High level of distress in long-term survivors of thyroid carcinoma: results of rapid screening using the distress thermometer
SourceActa Oncologica, 52, 1, (2013), pp. 128-137
Article / Letter to editor
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SubjectDCN PAC - Perception action and control; IGMD 2: Molecular gastro-enterology and hepatology; IGMD 6: Hormonal regulation; IGMD 6: Hormonal regulation ONCOL 3: Translational research; NCEBP 8: Psychological determinants of chronic illness ONCOL 4: Quality of Care; NCMLS 1: Infection and autoimmunity N4i 4: Auto-immunity, transplantation and immunotherapy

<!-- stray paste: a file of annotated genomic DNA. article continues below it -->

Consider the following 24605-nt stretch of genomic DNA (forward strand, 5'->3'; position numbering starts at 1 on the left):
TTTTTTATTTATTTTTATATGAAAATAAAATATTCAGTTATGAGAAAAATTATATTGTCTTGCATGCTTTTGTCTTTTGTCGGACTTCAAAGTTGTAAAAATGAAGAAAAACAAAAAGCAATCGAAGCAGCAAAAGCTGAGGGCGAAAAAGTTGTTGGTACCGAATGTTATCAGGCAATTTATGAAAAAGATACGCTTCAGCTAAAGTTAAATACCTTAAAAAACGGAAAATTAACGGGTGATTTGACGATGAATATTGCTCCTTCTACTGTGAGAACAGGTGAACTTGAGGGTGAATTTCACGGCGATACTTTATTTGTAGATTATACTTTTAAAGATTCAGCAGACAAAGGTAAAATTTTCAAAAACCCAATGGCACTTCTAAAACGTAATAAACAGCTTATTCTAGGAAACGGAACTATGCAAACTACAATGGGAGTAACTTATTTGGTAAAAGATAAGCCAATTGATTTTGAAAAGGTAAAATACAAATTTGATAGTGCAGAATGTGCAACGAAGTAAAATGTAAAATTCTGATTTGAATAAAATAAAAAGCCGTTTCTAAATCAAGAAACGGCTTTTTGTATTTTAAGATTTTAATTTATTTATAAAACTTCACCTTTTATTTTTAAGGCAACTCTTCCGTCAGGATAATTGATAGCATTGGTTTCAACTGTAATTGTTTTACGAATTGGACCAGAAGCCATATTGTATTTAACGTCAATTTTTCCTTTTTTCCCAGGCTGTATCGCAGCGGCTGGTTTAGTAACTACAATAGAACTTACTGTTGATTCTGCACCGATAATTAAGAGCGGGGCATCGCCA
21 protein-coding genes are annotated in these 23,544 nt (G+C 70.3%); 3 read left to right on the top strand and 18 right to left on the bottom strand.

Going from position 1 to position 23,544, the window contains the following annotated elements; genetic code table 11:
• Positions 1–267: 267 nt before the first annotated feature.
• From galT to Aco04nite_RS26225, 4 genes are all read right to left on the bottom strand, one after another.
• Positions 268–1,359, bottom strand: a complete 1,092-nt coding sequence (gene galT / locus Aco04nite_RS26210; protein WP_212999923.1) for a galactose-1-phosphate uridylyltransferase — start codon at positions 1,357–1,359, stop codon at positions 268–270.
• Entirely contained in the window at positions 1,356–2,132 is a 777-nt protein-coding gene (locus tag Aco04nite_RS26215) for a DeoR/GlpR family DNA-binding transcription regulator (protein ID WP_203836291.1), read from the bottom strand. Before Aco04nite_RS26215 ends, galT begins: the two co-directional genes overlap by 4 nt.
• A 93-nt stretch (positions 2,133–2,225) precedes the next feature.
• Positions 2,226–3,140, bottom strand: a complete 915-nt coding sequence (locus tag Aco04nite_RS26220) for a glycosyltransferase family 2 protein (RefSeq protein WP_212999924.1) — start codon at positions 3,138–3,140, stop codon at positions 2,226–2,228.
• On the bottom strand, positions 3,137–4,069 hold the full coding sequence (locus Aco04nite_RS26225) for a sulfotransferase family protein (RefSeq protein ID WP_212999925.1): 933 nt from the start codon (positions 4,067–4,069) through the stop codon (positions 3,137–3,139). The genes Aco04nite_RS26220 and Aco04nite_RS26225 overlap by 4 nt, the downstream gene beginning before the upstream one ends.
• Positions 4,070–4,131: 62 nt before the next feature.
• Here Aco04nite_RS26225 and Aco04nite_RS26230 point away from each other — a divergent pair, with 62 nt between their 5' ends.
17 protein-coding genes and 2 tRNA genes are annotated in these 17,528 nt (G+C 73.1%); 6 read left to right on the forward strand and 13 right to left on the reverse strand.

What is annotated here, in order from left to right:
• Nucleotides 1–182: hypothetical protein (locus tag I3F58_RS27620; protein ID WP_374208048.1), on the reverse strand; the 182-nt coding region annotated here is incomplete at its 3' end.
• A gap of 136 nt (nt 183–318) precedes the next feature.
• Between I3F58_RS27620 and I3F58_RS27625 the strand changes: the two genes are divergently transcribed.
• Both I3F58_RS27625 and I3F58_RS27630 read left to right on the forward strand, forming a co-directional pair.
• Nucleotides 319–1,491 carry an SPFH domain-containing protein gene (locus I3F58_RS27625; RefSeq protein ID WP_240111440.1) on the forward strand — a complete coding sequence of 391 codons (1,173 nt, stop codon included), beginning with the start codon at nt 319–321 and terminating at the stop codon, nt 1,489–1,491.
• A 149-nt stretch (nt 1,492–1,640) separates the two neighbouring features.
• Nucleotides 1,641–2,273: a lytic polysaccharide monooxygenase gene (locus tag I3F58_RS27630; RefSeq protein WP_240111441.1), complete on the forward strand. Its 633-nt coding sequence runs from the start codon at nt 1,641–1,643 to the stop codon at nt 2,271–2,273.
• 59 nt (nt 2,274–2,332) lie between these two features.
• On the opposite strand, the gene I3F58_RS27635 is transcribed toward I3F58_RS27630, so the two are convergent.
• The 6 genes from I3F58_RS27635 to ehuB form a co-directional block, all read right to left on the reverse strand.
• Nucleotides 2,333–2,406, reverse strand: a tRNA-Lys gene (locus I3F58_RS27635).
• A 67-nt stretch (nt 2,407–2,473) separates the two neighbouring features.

CONTEXT: Cancer patients are at increased risk for distress. The Distress Thermometer (DT) and problem list (PL) are short-tools validated and recommended for distress screening in cancer patients. OBJECTIVE: To investigate the level of distress and problems experienced by survivors of differentiated non-medullary thyroid carcinoma (DTC), using the DT and PL and whether this correlates with clinical and demographical variables. PARTICIPANTS, DESIGN AND SETTING: All 205 DTC patients, under follow-up at the outpatient clinic of our university hospital, were asked to fill in the DT and PL, hospital anxiety and depression scale (HADS), illness cognition questionnaire (ICQ) and an ad hoc questionnaire. Receiver Operator Characteristic analysis (ROC) was used to establish the optimal DT cut-off score according to HADS. Correlations of questionnaires scores with data on diagnosis, treatment and follow-up collected from medical records were analyzed. RESULTS: Of the 159 respondents, 145 agreed to participate [118 in remission, median follow-up 7.2 years (range 3 months-41 years)]. Of these, 34.3% rated their distress score >/=5, indicating clinically relevant distress according to ROC analysis. Patients reported physical (86%) over emotional problems (76%) as sources of distress. DT scores correlated with HADS scores and ICQ subscales. No significant correlations were found between DT scores and clinical or demographical characteristics except for employment status. CONCLUSION: Prevalence of distress is high among patients with DTC even after long-term remission and cannot be predicted by clinical and demographical characteristics. DT and PL are useful screening instruments for distress in DTC patients and could easily be incorporated into daily practice.
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